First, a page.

Paraffin blocks were constructed from ten vertebral body growth plates removed during routine scoliosis surgery. These growth plate specimens included five congenital scoliosis (including patients # 5, 21), four idiopathic (including patients # 1,3,18,26) and one non-dystrophic neurofibromatosis scoliosis (patient #8) (Figures 5, 6, 7, 8, 9, 10). The four idiopathic scoliosis patients were above the 50th percentile height for their age. Pre-operative AP and lateral radiographs of the spine were marked to demonstrate the disc and growth plates removed during surgery (Figure 11). The entire intervertebral disc and growth plate was removed in each case and sections were obtained from the convex and concave sides. Generally, the convex annulus fibrosis, ring apophysis and vertebral growth plates were removed in one block, whilst the concave-side growth plates consisted of curettings. Paraffin blocks with the larger intact convex-side disc/vertebral growth plate were identified prior to sectioning. Histological staining by Haematoxylin & Eosin and Masson Trichrome was performed on paraffin sections 4–5 μm thick. Histopathology reports were issued with the pathologist (GP) blinded to the clinical diagnosis.
The findings on MR imaging and histopathology were illustrated for two patients with idiopathic scoliosis and two with congenital scoliosis.
Radiologic (MR) Examination
T1-weighted sequences were the best images to visualize the vertebral body growth plates on high-resolution coronal plane spinal MRI. Fourteen of the MRIs were T1 and four were T2-weighted sequences. No vertebral body growth plate deficiencies were demonstrated in the five control spines on coronal plane imaging. A total of 19 concave, 16 central and 34 convex zone growth plate deficiencies were noted in 13 scoliotic spines. The distribution of vertebral growth plate deficiencies in relation to the apical vertebra of the scoliotic curves is depicted in Figures 12, 13, 14. Most of the deficiencies occurred at or near the apex of the scoliosis curve and followed a trend towards a normal Bell curve distribution. Because of relatively small numbers and a slightly skewed distribution from the apex, statistical analysis of the distribution of these growth plate deficiencies was believed to be unhelpful.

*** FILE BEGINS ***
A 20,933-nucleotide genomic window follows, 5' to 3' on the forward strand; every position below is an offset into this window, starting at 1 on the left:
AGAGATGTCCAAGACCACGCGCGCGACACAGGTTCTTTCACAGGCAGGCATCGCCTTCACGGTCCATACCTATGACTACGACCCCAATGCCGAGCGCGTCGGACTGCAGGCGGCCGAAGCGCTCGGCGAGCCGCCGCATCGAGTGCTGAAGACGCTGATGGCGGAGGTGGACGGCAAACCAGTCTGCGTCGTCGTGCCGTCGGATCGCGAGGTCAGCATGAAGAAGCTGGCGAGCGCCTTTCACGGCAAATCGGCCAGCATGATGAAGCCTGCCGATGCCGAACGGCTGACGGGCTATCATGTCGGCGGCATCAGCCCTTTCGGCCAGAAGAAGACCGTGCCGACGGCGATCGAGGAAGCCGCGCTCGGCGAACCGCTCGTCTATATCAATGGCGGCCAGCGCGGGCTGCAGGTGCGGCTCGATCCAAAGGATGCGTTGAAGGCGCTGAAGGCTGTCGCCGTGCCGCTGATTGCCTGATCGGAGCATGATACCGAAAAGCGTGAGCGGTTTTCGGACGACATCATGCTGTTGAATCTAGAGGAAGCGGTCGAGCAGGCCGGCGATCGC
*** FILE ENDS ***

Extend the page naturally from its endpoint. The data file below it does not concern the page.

In scoliotic spines, accurate measurement of vertebral body wedging was hampered by the presence of convex-side Schmorl's nodes in five patients (Figure 15). Curiously, the presence of the Schmorl's nodes accounted for the presence of most of the convex zone vertebral body growth plate deficiencies. Measurements were recorded and the combined wedging of all vertebrae and intervertebral discs in the scoliotic curve of each individual spine was found to be similar (not statistically different).